• age-appropriate toys (for indoor and out), art & activity supplies, books, movies, and music

• car seat for transporting (especially handy for grandmas who help out regularly with daycare, or when traveling to and from the airport with long-distance lovies)

• the aforementioned postage scale for long-distance grandmas

• a web camera—not just for long-distance grandmas

• Bubby's favorite: Gloworms for bedtime (this grandma's saved from when Bubby's mom was little)

• And, of course, a rocking chair

I must say that with all that's necessary when stocking Grandma's house, I'm baffled as to why baby showers for grandmas-to-be have not become a trend among today's extra-involved and uber-attentive generation of grandparents.

baby in bucket photo: stock.xchng

Today's question:

What other necessities should be found in a well-stocked grandma's house?

In search of the grandmother 'hood

The following words and their definitions are easily found in any dictionary:

Motherhood: 1. The state of being a mother. 2. The qualities of a mother. 3. Mothers considered as a group. 

Sisterhood: 1. The state or relationship of being a sister or sisters. 2. The quality of being sisterly. 3. A society, especially a religious society, of women. 4. Association or unification of women in a common cause. 

Fatherhood: 1. The state of being a father. 2. The qualities of a father. 3. Fathers considered as a group. 

Brotherhood: 1. The state or relationship of being brothers. 2. Fellowship. 3. An association of men, such as a fraternity or union, united for common purposes. 4. All the members of a profession or trade. 

Neighborhood: 1. A district or area with distinctive characteristics. 2. The people who live near one another or in a particular district or area. 3. The surrounding area; vicinity.

Alas, there is no grandmotherhood, though. At least not as a word in the dictionary. I've looked...several times, in several different versions. Not even in the Urban Dictionary.

Let there be no doubt, though, that the concept of grandmotherhood does indeed exist. It's evidenced by the awesome group of grandmothers and others who gather here on Grandma's Briefs. Who gather and comment and support one another on any grandma blog, any grandparent blog, any grandparent site, on Facebook, on Twitter and beyond. And who gather face to face, be it at one another's kitchen tables, in the shared pews of churches, at a favorite dining—or drinking—spot for "grandmas night out." A network equally as strong as brotherhoods, sisterhoods, and other 'hoods deserves to be equally named.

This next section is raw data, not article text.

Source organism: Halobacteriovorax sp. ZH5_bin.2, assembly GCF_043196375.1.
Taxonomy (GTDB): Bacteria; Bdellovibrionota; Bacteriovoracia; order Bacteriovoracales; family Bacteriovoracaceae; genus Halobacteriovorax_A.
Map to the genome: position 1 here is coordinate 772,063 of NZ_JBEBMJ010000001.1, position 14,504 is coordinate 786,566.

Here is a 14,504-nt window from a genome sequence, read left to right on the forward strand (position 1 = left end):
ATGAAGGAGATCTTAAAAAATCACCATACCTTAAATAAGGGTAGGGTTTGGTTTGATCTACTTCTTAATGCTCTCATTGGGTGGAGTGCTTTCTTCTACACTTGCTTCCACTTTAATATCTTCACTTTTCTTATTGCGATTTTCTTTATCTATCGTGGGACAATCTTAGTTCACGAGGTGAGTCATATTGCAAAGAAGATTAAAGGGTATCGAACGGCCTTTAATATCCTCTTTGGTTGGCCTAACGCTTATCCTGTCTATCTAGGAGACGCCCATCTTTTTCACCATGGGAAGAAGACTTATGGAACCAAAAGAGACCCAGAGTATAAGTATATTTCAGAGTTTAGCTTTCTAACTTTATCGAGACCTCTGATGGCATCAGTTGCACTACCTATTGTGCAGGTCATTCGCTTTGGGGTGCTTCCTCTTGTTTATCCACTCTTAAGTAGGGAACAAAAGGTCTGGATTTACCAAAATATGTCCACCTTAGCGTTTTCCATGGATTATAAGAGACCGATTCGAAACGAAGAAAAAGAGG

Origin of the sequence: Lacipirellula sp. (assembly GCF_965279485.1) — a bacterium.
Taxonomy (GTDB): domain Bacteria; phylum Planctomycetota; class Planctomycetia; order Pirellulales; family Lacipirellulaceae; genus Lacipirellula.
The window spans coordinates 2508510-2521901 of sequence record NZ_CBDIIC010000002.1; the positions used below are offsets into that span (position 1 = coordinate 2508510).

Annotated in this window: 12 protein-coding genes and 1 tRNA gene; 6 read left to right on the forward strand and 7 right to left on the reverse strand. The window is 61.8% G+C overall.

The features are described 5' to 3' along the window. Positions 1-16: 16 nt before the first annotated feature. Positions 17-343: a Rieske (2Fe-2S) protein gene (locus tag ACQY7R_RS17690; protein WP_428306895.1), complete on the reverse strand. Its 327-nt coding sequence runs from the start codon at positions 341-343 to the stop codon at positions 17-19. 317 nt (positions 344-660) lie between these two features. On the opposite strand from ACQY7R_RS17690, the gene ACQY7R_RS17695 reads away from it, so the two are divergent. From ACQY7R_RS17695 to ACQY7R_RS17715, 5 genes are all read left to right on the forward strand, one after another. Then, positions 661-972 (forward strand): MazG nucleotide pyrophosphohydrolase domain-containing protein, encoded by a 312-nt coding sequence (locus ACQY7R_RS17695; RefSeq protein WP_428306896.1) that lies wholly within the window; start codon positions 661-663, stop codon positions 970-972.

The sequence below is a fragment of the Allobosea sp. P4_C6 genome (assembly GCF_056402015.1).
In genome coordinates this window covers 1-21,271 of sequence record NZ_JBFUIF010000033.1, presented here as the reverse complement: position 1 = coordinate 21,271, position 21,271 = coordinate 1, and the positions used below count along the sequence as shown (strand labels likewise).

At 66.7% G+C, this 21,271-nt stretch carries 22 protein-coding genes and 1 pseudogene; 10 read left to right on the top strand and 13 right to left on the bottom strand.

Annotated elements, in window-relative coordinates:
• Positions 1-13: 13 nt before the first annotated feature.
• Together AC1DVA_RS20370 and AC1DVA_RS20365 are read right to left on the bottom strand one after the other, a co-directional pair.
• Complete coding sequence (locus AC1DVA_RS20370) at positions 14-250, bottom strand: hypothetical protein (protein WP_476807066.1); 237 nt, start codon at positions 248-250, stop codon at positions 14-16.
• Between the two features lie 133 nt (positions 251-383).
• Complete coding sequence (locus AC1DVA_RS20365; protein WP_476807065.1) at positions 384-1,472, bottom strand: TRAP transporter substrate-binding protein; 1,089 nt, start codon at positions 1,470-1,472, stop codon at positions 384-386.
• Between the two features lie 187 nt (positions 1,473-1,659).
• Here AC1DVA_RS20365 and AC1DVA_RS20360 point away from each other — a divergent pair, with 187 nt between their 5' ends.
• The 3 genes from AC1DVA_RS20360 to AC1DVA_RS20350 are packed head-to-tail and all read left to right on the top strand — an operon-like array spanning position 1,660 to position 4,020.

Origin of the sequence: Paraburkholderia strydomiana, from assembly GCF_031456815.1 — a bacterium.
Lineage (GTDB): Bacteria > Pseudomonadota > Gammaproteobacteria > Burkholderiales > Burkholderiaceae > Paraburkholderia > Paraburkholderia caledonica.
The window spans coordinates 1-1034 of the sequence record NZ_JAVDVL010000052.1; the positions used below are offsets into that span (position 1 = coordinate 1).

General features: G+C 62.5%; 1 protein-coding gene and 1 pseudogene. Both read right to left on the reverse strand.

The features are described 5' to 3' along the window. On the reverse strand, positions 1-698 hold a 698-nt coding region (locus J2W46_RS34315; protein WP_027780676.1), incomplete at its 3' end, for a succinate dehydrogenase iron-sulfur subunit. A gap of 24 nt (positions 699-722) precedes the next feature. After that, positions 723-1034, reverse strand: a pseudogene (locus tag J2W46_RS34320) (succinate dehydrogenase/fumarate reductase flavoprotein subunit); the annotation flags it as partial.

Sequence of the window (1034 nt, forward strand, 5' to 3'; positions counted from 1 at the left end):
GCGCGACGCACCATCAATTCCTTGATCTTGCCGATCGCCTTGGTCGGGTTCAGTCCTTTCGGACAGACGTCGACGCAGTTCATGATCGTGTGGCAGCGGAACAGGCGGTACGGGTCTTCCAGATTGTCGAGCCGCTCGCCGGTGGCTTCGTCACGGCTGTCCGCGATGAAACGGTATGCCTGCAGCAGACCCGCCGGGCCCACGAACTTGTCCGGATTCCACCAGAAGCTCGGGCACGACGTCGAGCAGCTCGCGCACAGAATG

When obnoxious and obscure terms such as bromance, clickjacking, and the ever-so-freakin'-annoying nom nom that makes me throw up a little in my mouth every time I read it make their way into the dictionary, I don't understand why grandmotherhood—grandmothers considered as a group—is absent. It's not obnoxious. It's not obscure. And it doesn't, I daresay, cause anyone to throw up in their mouth even just the eensiest of bits when considered. Grandmotherhood is a true and tangible state that should be recognized, yet isn't.

It's time to change that. I propose we join together to ask where's the 'hood? At least in name. In every other way we know exactly where the 'hood is: It's in our online connections, our networking with like-minded grandmothers. It's evident in the places where our heartstrings are plucked upon hearing the plight—or the joy—of fellow grandparents we've never even met, likely never will. It's unmistakeable in our shared hugs, virtual and otherwise. It's in the stories we tell one another, the photos we share, the genuine concern and care for others who have been there, who are there right alongside us. It's for real, and the lack of a word to define the concept belittles the state we're in, the connection we have.

We are a 'hood. We are the grandmotherhood.

I want us to be recognized.

I want us to be heard.

I want us to have a word.

Photo: stock.xchng

Today's fill-in-the-blank:

I think the word(s) _________ should be struck from the dictionary for good.